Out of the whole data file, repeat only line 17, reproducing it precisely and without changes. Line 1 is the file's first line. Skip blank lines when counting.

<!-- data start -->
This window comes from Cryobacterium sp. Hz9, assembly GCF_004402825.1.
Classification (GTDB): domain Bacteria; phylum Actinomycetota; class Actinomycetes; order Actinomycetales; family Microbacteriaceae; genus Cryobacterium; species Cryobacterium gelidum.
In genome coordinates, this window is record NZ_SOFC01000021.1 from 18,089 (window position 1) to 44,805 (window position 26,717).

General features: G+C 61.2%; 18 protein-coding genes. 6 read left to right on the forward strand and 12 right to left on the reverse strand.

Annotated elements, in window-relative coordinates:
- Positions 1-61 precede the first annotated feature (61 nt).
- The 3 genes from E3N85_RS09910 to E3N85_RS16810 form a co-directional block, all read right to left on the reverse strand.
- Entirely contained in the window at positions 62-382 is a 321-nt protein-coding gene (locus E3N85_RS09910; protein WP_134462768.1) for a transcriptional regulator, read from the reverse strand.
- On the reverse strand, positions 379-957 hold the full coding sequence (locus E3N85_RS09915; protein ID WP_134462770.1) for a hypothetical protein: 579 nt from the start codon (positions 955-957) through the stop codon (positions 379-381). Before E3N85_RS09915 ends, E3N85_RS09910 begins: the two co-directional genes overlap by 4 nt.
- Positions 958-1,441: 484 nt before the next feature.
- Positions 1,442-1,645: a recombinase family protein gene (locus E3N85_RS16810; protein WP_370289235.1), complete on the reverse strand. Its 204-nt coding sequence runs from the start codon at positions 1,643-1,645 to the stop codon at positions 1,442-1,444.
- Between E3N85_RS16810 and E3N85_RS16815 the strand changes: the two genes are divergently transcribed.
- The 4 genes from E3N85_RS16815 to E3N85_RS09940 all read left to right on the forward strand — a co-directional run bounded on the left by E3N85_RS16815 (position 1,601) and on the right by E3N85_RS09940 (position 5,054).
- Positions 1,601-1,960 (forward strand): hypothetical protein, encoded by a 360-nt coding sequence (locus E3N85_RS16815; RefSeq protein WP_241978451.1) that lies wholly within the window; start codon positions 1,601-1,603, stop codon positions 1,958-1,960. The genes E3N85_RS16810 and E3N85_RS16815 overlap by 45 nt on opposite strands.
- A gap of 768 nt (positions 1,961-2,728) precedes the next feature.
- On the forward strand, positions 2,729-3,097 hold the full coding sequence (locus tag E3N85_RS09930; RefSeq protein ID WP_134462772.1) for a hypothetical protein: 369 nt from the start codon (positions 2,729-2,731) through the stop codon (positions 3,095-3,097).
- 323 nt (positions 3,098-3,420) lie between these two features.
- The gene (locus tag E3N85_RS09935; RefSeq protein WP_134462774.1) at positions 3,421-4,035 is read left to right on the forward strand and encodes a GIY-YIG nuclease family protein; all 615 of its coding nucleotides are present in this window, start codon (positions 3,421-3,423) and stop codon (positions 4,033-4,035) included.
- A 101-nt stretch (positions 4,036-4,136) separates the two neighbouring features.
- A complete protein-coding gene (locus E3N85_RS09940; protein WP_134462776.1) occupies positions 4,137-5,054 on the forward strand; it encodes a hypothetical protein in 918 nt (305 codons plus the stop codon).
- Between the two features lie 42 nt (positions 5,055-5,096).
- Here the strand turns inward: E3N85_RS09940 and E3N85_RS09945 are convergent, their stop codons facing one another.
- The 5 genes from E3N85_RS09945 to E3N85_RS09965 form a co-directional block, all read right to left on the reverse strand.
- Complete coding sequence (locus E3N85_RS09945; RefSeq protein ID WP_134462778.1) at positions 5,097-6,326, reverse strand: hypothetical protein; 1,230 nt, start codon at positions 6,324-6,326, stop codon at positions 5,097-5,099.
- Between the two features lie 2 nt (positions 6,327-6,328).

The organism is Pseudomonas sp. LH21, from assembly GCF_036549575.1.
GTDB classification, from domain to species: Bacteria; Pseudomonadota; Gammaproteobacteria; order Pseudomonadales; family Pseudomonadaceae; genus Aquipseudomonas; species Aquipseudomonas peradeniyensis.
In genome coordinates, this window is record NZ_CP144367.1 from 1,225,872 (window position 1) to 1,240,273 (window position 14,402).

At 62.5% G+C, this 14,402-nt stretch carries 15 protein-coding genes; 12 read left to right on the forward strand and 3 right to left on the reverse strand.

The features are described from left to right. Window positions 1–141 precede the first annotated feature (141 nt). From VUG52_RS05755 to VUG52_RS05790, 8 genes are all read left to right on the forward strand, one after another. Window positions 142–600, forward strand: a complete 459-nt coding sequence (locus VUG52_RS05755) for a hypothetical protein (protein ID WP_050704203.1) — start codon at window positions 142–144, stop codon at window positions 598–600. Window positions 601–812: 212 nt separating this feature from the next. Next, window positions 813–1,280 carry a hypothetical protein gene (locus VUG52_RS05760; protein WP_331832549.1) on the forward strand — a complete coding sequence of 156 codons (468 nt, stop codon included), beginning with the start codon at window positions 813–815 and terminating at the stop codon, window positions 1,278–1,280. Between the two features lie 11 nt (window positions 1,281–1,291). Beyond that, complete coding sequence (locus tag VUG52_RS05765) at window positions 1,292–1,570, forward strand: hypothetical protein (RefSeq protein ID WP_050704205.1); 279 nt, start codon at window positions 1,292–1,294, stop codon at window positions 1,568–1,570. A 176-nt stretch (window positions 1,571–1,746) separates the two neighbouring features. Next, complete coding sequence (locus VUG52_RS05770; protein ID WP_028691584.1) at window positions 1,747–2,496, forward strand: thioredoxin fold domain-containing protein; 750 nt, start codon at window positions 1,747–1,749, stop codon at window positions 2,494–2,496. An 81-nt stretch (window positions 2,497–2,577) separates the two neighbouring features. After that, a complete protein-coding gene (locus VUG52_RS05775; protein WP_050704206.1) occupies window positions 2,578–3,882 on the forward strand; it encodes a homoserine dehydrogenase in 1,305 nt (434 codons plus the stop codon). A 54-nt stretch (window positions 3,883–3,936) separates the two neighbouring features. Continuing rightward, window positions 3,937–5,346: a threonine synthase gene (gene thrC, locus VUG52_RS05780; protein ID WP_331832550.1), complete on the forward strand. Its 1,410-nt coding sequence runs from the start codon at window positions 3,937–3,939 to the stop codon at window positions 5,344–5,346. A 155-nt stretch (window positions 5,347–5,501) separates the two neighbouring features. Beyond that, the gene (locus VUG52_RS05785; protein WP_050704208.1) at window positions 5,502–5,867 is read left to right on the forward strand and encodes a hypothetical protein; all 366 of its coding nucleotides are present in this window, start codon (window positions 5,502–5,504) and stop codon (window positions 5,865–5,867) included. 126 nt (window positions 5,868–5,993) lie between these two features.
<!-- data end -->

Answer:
- 323 nt (positions 3,098-3,420) lie between these two features.